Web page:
I’ve been asked this before and I’m never quite sure how to describe the sustainability model. It’s all subscription-based. We take the approach that everyone pays to play. Everyone. I got pushback early on. I went to some lab systems and they were surprised we wanted to charge them. It took a little, not tons, of working through the argument. Everyone that integrates and participates with the HIE has skin in the game. They’re paying towards sustainability. That fee-for-service rate is distributed in a very specific way, in what our community stakeholders believe, reflects value proposition in the system. For instance, of all the money required that operate us, 50 percent is coming from payers. They pay at a rate of 21 cents per member per month. After that, hospitals are next in line, then physician offices, and those lab systems…they have one of the smallest fractions. Everyone pays into it but their burden of sustaining the HIE ties it back to who is accruing and compounding the benefit of the existence and function of the information.
How do you justify those fees?
That’s always in flux. I have had two meetings on that subject with participants this week. What’s valuable to each one of those systems differs and depends on how at risk they are, how fee-for-service they are in agreements, their populations, the services they provide. All of that factors in. Value to one hospital will look different to another hospital. We try to take a broad brush to it while understanding that for some of the folks in the system, there may not be value. We’re OK with that. We’ve had some folks that we’ve told, “This isn’t for you right now. You may want to do it but here’s what has to happen first.” When we looked at concept of going into a physician office, we found it may be necessary to step in with practice transformation and look at how they are doing business, how they are looking at workflow. Maybe they need to go through vendor selection on EHR and get a new one in place. We bring in that larger perspective of what’s going on in that facility before just telling them they need HIE. The value proposition for each one is different.
From what you have seen, how do private and public HIEs compare? Are there advantages that you have that they don’t? And vice versa?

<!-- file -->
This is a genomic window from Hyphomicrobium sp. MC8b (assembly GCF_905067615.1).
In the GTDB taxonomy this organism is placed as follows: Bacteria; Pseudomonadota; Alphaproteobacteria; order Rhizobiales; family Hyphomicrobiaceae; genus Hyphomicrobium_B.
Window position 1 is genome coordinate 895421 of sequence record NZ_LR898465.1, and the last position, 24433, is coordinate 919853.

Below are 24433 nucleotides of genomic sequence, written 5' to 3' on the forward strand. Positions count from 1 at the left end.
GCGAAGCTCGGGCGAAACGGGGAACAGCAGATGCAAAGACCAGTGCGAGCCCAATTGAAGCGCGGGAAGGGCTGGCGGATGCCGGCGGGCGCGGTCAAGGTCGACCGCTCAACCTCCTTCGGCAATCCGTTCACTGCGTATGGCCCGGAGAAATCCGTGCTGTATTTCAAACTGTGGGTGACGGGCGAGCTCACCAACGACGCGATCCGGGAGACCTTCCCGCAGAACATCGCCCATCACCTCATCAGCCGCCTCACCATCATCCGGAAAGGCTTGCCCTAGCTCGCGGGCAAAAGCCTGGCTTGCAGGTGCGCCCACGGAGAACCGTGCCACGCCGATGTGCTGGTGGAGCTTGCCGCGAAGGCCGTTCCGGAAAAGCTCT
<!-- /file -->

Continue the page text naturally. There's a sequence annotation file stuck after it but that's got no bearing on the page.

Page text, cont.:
One of the key advantages that a private system has that, particularly a state-based system like the State of Nevada was attempting to set up, one key advantage is the ability to move very quickly and be very responsive to our market and to our stakeholders. One of the key disadvantages that the state system had was they had to comply with all of the transparency requirements that are at their state government. Everything had to be posted in accordance with (Nevada’s Open Meeting Law). You can’t hold a meeting and make a decision without going through agenda creation, putting it up on a board, waiting five days for comments, and if don’t have a quorum you can’t do it. You can’t run a business that way. That’s a huge advantage that we have that a public system doesn’t have.
There are some markets where the state system is looked at favorably. If it’s a state system then that’s got credit and some weight to it. In some places, they have some heft behind them because they’ve been doing things in healthcare informatics for some time. In the State of Nevada, that was probably not the case. They are working their rear ends to set up informatics programs but they haven’t existed in a robust way in the past.
Is there a role for both private and public HIEs in healthcare?
I think that’ll depend on the market. I heard arguments for the state HIE in Nevada that said, “Well California has 10 of them.” Well, California has 14-times the population of the State of Nevada. They have 10 times the number of hospitals than the State of Nevada. I think it really depends on the market. In this state, there is probably not a lot of space for two or more robust, statewide, publically available HIEs.
In a state like this, one of the things a state designated entity – maybe not an exchange – can do is facilitate and make effective policy changes on behalf of the healthcare community. It’s new and not something existing policy folks have experience with. When you go to policy analysts and you go to people who write regulation within our state boundaries, this is something they’ve never dealt with before. Where do you start at? What do you go after? Being able to provide that is a role the state-designated entity can play within a market like Nevada.